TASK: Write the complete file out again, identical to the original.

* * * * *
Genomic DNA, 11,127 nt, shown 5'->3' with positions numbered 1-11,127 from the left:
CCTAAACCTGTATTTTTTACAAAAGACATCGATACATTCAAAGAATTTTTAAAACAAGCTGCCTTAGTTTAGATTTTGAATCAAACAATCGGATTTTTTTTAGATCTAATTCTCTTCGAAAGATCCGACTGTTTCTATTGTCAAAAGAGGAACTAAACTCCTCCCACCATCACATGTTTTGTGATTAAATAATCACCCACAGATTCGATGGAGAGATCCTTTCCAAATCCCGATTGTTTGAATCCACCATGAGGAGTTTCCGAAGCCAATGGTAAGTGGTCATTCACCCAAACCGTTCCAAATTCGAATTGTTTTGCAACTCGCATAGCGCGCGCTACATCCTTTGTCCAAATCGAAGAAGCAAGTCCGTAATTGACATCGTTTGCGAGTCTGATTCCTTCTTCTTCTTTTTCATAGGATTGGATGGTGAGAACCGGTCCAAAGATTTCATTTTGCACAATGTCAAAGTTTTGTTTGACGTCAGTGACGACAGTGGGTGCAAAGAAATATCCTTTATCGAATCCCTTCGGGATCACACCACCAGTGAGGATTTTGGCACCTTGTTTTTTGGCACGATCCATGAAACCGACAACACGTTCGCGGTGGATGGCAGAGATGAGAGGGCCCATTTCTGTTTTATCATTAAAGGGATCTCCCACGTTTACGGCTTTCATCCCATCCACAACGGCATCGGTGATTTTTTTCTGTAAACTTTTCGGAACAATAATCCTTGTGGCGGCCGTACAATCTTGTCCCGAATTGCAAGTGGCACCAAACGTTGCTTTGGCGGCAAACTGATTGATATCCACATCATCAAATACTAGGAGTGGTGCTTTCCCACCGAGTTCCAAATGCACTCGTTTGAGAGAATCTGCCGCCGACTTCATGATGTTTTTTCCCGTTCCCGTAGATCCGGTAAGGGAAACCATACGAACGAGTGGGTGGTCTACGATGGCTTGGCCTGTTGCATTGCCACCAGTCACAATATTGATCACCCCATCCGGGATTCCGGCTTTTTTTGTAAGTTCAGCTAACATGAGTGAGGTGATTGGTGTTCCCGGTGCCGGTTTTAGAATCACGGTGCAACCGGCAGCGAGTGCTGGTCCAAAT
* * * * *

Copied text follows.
Genomic DNA, 11,127 nt, shown 5'->3' with positions numbered 1-11,127 from the left:
CCTAAACCTGTATTTTTTACAAAAGACATCGATACATTCAAAGAATTTTTAAAACAAGCTGCCTTAGTTTAGATTTTGAATCAAACAATCGGATTTTTTTTAGATCTAATTCTCTTCGAAAGATCCGACTGTTTCTATTGTCAAAAGAGGAACTAAACTCCTCCCACCATCACATGTTTTGTGATTAAATAATCACCCACAGATTCGATGGAGAGATCCTTTCCAAATCCCGATTGTTTGAATCCACCATGAGGAGTTTCCGAAGCCAATGGTAAGTGGTCATTCACCCAAACCGTTCCAAATTCGAATTGTTTTGCAACTCGCATAGCGCGCGCTACATCCTTTGTCCAAATCGAAGAAGCAAGTCCGTAATTGACATCGTTTGCGAGTCTGATTCCTTCTTCTTCTTTTTCATAGGATTGGATGGTGAGAACCGGTCCAAAGATTTCATTTTGCACAATGTCAAAGTTTTGTTTGACGTCAGTGACGACAGTGGGTGCAAAGAAATATCCTTTATCGAATCCCTTCGGGATCACACCACCAGTGAGGATTTTGGCACCTTGTTTTTTGGCACGATCCATGAAACCGACAACACGTTCGCGGTGGATGGCAGAGATGAGAGGGCCCATTTCTGTTTTATCATTAAAGGGATCTCCCACGTTTACGGCTTTCATCCCATCCACAACGGCATCGGTGATTTTTTTCTGTAAACTTTTCGGAACAATAATCCTTGTGGCGGCCGTACAATCTTGTCCCGAATTGCAAGTGGCACCAAACGTTGCTTTGGCGGCAAACTGATTGATATCCACATCATCAAATACTAGGAGTGGTGCTTTCCCACCGAGTTCCAAATGCACTCGTTTGAGAGAATCTGCCGCCGACTTCATGATGTTTTTTCCCGTTCCCGTAGATCCGGTAAGGGAAACCATACGAACGAGTGGGTGGTCTACGATGGCTTGGCCTGTTGCATTGCCACCAGTCACAATATTGATCACCCCATCCGGGATTCCGGCTTTTTTTGTAAGTTCAGCTAACATGAGTGAGGTGATTGGTGTTCCCGGTGCCGGTTTTAGAATCACGGTGCAACCGGCAGCGAGTGCTGGTCCAAAT